|National Treasures, artefacts seized in bust (Art Newspaper)|
Peter Tompa 1) One wonders what they teach in US lawyer-schools. The whole basis (starting point) of the 1970 UNESCO Convention (of which the US is a state party) is that it is an agreement between states that each sovereign state has the right to define for itself what it considers the cultural heritage which it protects from 'Illicit Import, Export and Transfer of Ownership'. It is not up to the US (still less a US collector) to say what Greece "should" or "should not" be allowed to do. It should be noted that there are no provisions in the 1970 Convention to allow challenging these definitions, what a nation considers to be the cultural heritage of its citizens is non-negotiable.
@Aurelius161180 6 godzin temu
@IvanMacquist The coins look to be of modest value. Greece should focus on protecting national treasures and institute a PAS for coins.
2) I cannot see enough of the coins in the police photo to see what they are, so I wonder what the source of the information is that the coins seized were of little value. Is Mr Tompa (a collector of Greek coins himself) in contact with the dealer to whom they were being shipped when seized"
|"ignore the guns"|
3) The golden artefacts in the foreground of the photo published yesterday and the spread of other artefacts behind them seem to have escaped the blinkered numismo-centric field of view of this "observer" (or should that be "obfuscator"?)."Instituting a PAS for the coins" ignores the clearly-stated fact that this group was handling a much wider range of cultural goods, statues icons, gold jewellery etc.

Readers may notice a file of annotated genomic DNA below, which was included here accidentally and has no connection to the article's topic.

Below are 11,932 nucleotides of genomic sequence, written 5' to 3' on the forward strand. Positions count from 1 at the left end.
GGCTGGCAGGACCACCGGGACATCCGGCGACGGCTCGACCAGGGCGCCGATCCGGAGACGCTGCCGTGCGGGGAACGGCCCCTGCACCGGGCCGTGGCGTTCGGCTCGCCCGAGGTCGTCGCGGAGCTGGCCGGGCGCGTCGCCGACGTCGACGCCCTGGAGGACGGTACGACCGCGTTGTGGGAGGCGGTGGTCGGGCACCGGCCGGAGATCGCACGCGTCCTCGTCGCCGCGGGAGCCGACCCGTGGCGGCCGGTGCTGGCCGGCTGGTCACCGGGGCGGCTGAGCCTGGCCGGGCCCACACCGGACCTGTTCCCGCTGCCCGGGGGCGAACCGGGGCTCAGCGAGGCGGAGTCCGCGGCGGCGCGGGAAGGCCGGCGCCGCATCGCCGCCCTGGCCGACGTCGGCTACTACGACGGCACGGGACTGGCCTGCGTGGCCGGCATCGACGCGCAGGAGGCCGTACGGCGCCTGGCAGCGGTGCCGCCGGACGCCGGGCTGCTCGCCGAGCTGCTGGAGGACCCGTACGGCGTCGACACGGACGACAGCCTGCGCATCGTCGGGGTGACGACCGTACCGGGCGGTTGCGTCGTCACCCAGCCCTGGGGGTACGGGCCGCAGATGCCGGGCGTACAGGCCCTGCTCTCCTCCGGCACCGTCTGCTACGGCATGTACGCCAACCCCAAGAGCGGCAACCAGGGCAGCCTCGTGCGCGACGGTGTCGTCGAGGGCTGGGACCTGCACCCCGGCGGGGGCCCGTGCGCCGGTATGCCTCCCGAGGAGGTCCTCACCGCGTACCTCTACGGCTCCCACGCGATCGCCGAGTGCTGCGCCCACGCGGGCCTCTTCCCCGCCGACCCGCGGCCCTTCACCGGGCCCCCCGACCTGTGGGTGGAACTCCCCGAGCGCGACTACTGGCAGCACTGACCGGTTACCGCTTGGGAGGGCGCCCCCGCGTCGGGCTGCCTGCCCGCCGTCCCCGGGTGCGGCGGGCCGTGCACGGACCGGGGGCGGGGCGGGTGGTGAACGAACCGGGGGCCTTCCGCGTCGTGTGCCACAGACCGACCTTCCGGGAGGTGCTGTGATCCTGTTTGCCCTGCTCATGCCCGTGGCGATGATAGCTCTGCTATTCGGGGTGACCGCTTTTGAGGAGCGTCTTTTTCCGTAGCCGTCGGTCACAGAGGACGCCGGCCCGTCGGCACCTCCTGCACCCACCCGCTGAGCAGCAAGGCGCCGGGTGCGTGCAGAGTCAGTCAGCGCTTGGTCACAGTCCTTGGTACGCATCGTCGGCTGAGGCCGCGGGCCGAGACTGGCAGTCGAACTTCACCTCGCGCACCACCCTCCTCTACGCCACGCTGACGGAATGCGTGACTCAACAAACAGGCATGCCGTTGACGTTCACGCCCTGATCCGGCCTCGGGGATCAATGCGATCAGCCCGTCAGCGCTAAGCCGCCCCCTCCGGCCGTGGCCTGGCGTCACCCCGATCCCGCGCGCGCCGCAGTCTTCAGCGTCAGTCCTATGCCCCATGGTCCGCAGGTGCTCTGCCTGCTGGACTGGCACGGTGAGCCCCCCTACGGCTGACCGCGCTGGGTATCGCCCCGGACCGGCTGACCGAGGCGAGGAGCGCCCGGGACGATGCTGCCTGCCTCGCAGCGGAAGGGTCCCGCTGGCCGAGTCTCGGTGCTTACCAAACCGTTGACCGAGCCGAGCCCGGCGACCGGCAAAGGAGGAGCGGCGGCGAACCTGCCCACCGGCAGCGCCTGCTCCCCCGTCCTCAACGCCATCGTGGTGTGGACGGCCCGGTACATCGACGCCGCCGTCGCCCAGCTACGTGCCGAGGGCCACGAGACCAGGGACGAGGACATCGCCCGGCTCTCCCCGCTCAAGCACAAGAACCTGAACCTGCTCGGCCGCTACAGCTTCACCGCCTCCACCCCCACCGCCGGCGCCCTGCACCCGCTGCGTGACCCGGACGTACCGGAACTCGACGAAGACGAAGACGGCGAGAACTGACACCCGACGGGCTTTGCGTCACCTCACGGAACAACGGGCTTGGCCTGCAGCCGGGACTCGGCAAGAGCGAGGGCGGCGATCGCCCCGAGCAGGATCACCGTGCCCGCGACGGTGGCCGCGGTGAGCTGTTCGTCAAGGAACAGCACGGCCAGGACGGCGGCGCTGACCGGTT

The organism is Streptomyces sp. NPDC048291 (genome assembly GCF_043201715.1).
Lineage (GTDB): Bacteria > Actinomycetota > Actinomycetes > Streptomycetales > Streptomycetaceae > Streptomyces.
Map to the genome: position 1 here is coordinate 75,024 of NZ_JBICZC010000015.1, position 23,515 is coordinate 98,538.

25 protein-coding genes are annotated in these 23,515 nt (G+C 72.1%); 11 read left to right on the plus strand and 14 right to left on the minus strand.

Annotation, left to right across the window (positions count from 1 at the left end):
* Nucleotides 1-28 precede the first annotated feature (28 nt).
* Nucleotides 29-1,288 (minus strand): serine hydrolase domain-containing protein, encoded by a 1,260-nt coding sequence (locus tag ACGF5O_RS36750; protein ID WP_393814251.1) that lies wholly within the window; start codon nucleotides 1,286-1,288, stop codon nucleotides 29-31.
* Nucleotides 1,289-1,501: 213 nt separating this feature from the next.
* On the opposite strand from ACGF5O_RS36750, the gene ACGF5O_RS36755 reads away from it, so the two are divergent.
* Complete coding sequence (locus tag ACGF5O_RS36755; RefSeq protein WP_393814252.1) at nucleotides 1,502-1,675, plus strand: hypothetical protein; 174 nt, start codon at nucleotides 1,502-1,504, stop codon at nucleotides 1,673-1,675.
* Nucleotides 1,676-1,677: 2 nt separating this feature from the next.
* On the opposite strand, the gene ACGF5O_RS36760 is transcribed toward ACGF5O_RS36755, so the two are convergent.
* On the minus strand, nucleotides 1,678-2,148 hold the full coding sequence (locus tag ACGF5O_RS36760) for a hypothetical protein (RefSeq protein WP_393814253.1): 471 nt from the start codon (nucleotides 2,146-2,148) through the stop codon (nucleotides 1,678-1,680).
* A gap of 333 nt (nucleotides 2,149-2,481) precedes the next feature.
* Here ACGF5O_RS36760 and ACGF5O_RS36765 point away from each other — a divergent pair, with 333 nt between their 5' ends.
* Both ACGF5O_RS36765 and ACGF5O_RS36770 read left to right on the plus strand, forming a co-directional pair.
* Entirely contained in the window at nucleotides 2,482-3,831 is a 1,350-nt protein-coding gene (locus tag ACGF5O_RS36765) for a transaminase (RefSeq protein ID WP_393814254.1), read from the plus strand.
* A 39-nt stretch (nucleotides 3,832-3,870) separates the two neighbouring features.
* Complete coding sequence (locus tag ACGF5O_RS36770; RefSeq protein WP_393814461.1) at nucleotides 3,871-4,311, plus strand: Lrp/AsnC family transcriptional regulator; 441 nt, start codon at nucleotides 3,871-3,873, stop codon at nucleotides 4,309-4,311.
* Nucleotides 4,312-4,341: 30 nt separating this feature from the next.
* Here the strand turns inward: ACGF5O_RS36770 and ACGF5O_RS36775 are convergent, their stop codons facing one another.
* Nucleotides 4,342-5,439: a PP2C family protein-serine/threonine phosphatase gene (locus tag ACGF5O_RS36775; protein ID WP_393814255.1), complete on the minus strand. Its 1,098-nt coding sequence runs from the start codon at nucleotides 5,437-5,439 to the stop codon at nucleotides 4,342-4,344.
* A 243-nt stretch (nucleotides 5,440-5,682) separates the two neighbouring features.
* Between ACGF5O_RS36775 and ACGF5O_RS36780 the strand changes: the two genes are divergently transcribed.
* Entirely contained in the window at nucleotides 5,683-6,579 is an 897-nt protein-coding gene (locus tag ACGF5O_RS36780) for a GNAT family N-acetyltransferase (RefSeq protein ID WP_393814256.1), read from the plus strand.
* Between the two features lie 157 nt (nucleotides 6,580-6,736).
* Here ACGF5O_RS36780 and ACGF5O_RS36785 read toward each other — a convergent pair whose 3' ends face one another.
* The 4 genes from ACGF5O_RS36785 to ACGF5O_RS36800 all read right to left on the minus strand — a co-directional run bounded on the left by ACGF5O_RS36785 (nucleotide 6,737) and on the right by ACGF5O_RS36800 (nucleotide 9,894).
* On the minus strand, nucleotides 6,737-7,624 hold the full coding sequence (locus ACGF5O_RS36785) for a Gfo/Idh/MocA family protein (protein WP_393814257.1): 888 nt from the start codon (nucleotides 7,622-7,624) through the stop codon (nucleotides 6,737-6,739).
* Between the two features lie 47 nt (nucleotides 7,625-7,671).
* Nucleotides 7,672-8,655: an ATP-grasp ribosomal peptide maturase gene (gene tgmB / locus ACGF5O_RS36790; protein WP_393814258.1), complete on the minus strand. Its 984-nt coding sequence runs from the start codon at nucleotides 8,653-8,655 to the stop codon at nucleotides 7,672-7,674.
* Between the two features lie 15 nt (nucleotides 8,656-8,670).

4) Of course, being American, Peter Tompa has an intrinsic inability to grasp just what the PAS actually is. Those readers who are less confused will know that the PAS is in no way at all connected with Prohibiting and Preventing the Illicit Import, Export and Transfer of Ownership of Cultural Property. Greece or anyone else setting up a PAS-clone for coins (or any other antiquities) would not affect the illicit import, export or illicit transfer of ownership of cultural property.
I suspect that next week, Peter Tompa will propose solving the southern European human trafficking problem by giving out free coloured condoms to Greek, Turkish and Bulgarian truck drivers, and the week after that will propose resolving America's drug problem by distributing Cadbury's chocolate bars outside schools in California and Missouri.
A tip, if you ever get invited to Peter Tompa's house and they propose staying for 'pizza', it'd probably be best to politely decline. When dealing with collectors, you never know what you might get.